He further burnished his credentials by ordering a military response to a Kurdish referendum on whether to seek independence from Iraq. That firm action seemed to erase the notion that he was weak.
But in an election that saw a historically low voter participation of 44 percent, Abadi’s once muscular position was severely diminished. The election results are undergoing a full recount stemming from evidence of widespread irregularities and accusations of fraud, but the tally is not expected to significantly alter the original result.
The nearly three-month delay in certifying the election has contributed to the mounting criticism of Abadi and has weakened his bid for another term as the winning political blocs negotiate over the formation of a new government.
Abadi has declined to discuss his prospects for a second term. He was heavily criticized for initially responding to the protests with force but has more recently softened his approach, saying the demands of the protesters are legitimate and promising immediate economic relief.
In the southern Iraqi city of Basra, a protester grabs the shields of Iraqi security forces forming a human barrier during a July 15 demonstration against unemployment and a lack of basic services. (Haidar Mohammed Ali/AFP/Getty Images)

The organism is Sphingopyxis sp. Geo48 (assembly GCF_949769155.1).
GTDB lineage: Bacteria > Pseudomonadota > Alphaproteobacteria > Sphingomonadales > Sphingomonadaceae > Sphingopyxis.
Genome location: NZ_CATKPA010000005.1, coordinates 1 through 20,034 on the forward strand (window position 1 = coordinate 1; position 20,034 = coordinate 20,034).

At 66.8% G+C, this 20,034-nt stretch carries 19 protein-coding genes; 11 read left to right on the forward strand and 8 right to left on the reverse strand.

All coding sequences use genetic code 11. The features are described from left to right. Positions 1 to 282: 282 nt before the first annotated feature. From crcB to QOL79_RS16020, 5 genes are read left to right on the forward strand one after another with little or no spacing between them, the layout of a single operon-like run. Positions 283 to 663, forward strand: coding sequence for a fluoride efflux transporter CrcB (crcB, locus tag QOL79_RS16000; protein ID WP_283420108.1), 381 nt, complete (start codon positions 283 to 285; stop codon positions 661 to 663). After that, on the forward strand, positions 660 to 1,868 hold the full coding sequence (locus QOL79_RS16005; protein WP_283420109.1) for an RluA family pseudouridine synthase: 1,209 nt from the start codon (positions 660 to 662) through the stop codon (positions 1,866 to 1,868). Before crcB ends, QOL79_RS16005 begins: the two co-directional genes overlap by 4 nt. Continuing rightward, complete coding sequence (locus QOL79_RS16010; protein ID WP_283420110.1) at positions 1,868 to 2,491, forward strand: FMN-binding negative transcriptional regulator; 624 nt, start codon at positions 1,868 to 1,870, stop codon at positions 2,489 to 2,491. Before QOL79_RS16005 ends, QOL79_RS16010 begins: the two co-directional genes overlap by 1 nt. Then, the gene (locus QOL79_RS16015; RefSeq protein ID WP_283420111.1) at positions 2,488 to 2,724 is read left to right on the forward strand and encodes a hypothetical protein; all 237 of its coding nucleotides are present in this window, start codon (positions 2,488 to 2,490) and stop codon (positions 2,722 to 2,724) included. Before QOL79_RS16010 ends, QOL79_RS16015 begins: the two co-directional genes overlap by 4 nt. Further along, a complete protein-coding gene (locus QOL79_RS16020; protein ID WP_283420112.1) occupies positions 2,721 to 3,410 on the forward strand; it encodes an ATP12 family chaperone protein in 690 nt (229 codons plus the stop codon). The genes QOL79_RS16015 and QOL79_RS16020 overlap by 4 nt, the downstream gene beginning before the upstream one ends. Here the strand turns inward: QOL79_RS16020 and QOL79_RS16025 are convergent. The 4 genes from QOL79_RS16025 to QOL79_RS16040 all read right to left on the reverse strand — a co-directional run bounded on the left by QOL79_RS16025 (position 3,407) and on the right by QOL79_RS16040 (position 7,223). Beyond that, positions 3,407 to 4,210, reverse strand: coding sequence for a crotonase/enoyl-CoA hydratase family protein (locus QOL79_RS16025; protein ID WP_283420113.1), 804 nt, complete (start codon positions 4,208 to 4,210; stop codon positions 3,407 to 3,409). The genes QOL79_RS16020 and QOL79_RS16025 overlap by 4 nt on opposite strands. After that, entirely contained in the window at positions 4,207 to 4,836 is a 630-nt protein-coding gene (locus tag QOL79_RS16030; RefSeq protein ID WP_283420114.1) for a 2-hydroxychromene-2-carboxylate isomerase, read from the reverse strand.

At first, Sadr said he would support Abadi to lead the new government. Last week, however, as street protests continued, Sadr outlined a set of conditions that spoke to the demands of demonstrators for change. In part, Sadr said the new prime minister should be an independent who has not held elected office. That stipulation alone would eliminate Abadi from contention.
It followed an earlier swipe from the country’s highest Shiite religious authority, the influential Grand Ayatollah Ali Sistani.
During a recent televised Friday sermon, watched by millions, a representative of the reclusive ayatollah defended the protesters and said their demands were legitimate. He then said: “The Prime Minister assumes full responsibility for the performance of his government. He must be strict, firm and courageous in fighting the financial and administrative corruption — which is the basis for most of the country’s bad situation.”
That critique was largely seen as a rare rebuke of Abadi by the religious establishment, which had supported him during his term, and revived the earlier criticism that he was weak. Just hours after the sermon, demonstrators who have been gathering weekly in Baghdad’s Liberation Square began turning their ire on Abadi, for the first time explicitly skewering his leadership.
“I have participated in all the protests but today I am here especially against Abadi,” said Mohammed Ismail, 63, holding a picture of the prime minister with the word “leave” printed on it.